Bangladesh Quarterly Economic Update (September 2006) | Asian Development Bank

Bangladesh Quarterly Economic Update (September 2006)

Institutional Document | September 2006

The Bangladesh Quarterly Economic Updates provide recent economic data about the economy in Bangladesh. This issue includes economic data up to September 2006.

Gross domestic product (GDP) growth has been steadily increasing in recent years, reaching 6.7% in FY2006. Growth has been accompanied by sustained poverty reduction. Poverty declined by about 1.8 percentage points a year between 2000 and 2005 compared with a decline of about only 1 percentage point a year in the preceding decade.

GDP growth is forecast at 6.0% in FY2007. The growth rate is expected to moderate, as more normal agriculture growth follows the post-flood high-growth recovery of FY2006. The conditions for expansion in industry (aided by new capacity in garments and textiles, chemicals, and engineering) and services are expected to be favorable, although emerging infrastructure constraints pose problems. The main challenges facing the thriving garments subsector are emerging social compliance issues including labor unrest and infrastructure constraints rather than the adverse effect of abolishing multifiber agreement quotas.

Highlights

  • Growth of gross domestic product (GDP) in FY2007 is projected at 6%.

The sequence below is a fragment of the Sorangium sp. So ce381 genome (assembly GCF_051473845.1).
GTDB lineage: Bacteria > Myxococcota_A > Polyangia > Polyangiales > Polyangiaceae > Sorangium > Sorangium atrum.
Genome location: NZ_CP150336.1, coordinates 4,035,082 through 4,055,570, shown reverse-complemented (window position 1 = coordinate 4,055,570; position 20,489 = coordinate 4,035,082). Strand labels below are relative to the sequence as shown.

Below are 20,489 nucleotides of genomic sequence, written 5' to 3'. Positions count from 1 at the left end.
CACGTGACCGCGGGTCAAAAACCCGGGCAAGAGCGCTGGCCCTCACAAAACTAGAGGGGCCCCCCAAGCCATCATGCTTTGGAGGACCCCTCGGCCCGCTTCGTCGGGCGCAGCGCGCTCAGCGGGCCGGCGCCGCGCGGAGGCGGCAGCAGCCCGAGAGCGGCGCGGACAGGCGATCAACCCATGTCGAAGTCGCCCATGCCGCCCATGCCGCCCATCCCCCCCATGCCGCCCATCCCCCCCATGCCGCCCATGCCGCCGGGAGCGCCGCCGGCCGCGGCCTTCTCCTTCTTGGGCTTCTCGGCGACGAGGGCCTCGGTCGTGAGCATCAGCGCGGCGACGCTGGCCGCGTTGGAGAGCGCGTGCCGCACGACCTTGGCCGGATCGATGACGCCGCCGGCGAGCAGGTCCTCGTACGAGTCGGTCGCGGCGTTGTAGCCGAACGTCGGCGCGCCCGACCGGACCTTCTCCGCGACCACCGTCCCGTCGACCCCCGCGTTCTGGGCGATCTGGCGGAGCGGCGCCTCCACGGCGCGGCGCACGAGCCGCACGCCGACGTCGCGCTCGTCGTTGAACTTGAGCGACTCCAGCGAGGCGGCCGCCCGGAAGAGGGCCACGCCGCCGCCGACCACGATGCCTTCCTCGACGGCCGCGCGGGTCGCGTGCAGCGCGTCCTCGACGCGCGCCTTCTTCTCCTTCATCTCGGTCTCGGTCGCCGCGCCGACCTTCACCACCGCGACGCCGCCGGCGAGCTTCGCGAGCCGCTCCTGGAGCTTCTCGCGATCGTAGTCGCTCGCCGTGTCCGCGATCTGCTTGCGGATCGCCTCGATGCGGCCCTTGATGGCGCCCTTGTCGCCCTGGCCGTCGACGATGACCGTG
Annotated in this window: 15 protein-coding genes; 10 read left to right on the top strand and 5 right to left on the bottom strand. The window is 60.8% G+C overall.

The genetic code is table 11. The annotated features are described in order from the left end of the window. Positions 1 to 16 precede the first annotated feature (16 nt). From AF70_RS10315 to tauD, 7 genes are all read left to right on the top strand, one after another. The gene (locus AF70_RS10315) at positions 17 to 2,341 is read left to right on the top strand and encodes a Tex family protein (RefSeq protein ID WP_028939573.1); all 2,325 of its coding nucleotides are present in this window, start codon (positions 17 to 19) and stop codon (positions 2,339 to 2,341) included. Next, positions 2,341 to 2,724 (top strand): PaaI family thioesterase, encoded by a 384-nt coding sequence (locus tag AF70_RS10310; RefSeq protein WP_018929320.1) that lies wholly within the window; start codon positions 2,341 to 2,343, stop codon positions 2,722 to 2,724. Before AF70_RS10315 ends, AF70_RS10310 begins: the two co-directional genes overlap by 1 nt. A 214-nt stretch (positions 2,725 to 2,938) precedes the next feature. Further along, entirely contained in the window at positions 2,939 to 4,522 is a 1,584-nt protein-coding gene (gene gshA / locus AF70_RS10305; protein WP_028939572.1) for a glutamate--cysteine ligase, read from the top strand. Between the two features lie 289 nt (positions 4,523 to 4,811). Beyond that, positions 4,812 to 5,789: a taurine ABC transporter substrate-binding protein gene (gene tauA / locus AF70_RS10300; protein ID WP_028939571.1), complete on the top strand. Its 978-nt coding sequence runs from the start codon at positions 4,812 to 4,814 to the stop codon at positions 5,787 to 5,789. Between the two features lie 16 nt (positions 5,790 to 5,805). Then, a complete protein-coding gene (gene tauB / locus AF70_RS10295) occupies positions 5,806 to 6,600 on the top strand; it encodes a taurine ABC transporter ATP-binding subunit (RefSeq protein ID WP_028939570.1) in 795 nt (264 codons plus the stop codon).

• The industry sector, lifted by strong external demand, continues to show strong performance.
  • Poverty declined by 1.8 percentage points a year between 2000 and 2005.
  • Bangladesh faces several downside risks, including political uncertainty and infrastructure constraints.
  • Although fiscal management remains prudent, revenue collection has fallen short of projection.
  • Despite the tight monetary policy, high money and credit growth continues.
  • Overall balance of payments shows a surplus because of robust growth in exports and workers’ remittances, and subdued import growth.
  • Although declining, inflation remains high because of expansion of domestic credit and higher international prices.

Contents 

  • Macroeconomic Developments
    • Agriculture
    • Industry and Services
    • Economic Growth
    • Fiscal Management
    • Monetary Developments
    • Balance of Payments
    • Inflation and Exchange Rates
    • Capital Market Update
  • The 2005 Household Income and Expenditure Survey
    • Sample Design
    • CBN Poverty Lines for HIES-2005
    • Updating HIES-2000 Poverty Lines
    • Main Findings from HIES-2005
    • Depth and Severity of Poverty
    • Conclusions
  • Potential of High-Value Crops
    • Opportunities and Challenges in Agriculture Development
    • Crop Diversification: Economic and Agronomic Factors
    • Land Allocation Patterns and Farm Size
    • High-Value Crops
    • Crop Diversification Potential
    • Crop Diversification in the Northwest Region
    • Crop Diversification in the Chittagong Hill Tracts Region
    • Import Substitution via Increased HVC Production
    • Export Potential of HVCs
    • Key Challenges
    • Conclusions